Lectionary Year B
March 5, 2000
Step III: Immediate Context
A. IMMEDIATE CONTEXT
Pre: The pericope immediately preceding the focus text is Mark 8:34-9:1. The genre of this passage represents a sayings tradition of prophetic pronouncements. Interestingly, several consecutive sayings of Jesus are followed by a story whose only clear instruction is the command to listen. In verse 37, Jesus warns that he will be "ashamed" of persons who are "ashamed" of what he says. This warning provides strong impetus to listen to Jesus.
Post: Although verse 9 could be read as a conclusion to 9:2-8 (as in the lectionary), such a decision leaves verse 10 to stand alone, as it does not read like the beginning of a new section. Coupling verses 9 and 10 reveals a brief controversy dialogue. In the first verse, Jesus gives a controversial order; in the second verse, the disciples dialogue about the meaning of Christ's words. Jesus orders them not to tell others about what they have seen "until after" the resurrection. As disciples who are in the "until" rather than the "after" they are obedient.
(ME) Ch. 8 begins with the feeding of the 4000. Then there is the story of only one loaf of bread in the boat. Several other references to food. Next follows the "confession of Peter" and his rebuke by Jesus. There are some geographic problems if you follow the journey here.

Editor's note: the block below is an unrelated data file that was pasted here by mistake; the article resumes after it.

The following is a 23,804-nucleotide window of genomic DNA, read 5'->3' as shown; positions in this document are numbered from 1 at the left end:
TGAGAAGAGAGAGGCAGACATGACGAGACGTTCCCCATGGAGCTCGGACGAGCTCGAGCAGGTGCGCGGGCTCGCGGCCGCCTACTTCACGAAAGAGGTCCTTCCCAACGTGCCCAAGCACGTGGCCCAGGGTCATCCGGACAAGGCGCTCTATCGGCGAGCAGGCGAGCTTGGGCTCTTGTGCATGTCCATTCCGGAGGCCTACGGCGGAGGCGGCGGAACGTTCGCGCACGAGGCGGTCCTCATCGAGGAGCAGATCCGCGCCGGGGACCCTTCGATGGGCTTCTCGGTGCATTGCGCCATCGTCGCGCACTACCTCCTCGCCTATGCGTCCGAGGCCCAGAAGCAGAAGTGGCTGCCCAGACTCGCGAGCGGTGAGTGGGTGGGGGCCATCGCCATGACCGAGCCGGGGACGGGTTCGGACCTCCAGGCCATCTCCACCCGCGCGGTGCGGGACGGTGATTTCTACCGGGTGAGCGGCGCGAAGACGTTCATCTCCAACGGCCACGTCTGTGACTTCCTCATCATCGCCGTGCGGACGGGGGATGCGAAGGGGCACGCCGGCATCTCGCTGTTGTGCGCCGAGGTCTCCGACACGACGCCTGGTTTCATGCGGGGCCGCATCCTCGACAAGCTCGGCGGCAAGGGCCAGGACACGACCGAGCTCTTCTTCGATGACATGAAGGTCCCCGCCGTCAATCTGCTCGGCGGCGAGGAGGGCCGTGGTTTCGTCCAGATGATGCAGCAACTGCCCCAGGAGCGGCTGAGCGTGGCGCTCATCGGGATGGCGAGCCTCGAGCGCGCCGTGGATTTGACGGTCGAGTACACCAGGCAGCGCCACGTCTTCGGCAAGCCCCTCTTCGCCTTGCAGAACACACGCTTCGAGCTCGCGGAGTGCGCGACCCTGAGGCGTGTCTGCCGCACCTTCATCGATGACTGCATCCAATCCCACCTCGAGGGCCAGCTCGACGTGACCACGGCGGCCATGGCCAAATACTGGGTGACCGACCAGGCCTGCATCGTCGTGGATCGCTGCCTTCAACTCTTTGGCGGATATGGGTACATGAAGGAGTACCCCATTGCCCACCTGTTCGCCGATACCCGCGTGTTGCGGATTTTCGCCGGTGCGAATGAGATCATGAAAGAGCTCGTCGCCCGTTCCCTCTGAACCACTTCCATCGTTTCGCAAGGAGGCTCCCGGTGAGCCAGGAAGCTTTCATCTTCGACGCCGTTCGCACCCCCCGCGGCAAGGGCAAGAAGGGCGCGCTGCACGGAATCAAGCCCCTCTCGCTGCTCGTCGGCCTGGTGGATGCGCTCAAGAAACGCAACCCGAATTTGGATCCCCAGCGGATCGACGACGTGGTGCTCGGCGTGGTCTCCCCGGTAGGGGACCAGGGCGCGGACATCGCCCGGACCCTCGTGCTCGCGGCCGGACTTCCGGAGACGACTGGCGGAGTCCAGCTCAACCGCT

(CU) Should the pericope be extended to include v. 10 or v.1?
(JA) There may be some strong arguments for extending the pericope through v. 13 since it includes Elijah.
(CU) Note that if you run the pericope from v. 1 to v. 10 it is bookended by descriptions of "death."
(CU) What happens if you eliminate Ch. 9, v. 13? What is the goal of a gospel writer?
B. COMPOSITIONAL WHOLE
(JR)     Mark 1:11 reads, "You are my beloved Son, in you I was pleased." Mark 9:7 echoes this verse, but in the third rather than the second person, and with the instruction to listen to him rather than the observation of being satisfied with him. Perhaps it is because Jesus has pleased God that God desires him to be heard. Or perhaps it is because Jesus is the beloved one that his words have unique significance for us.
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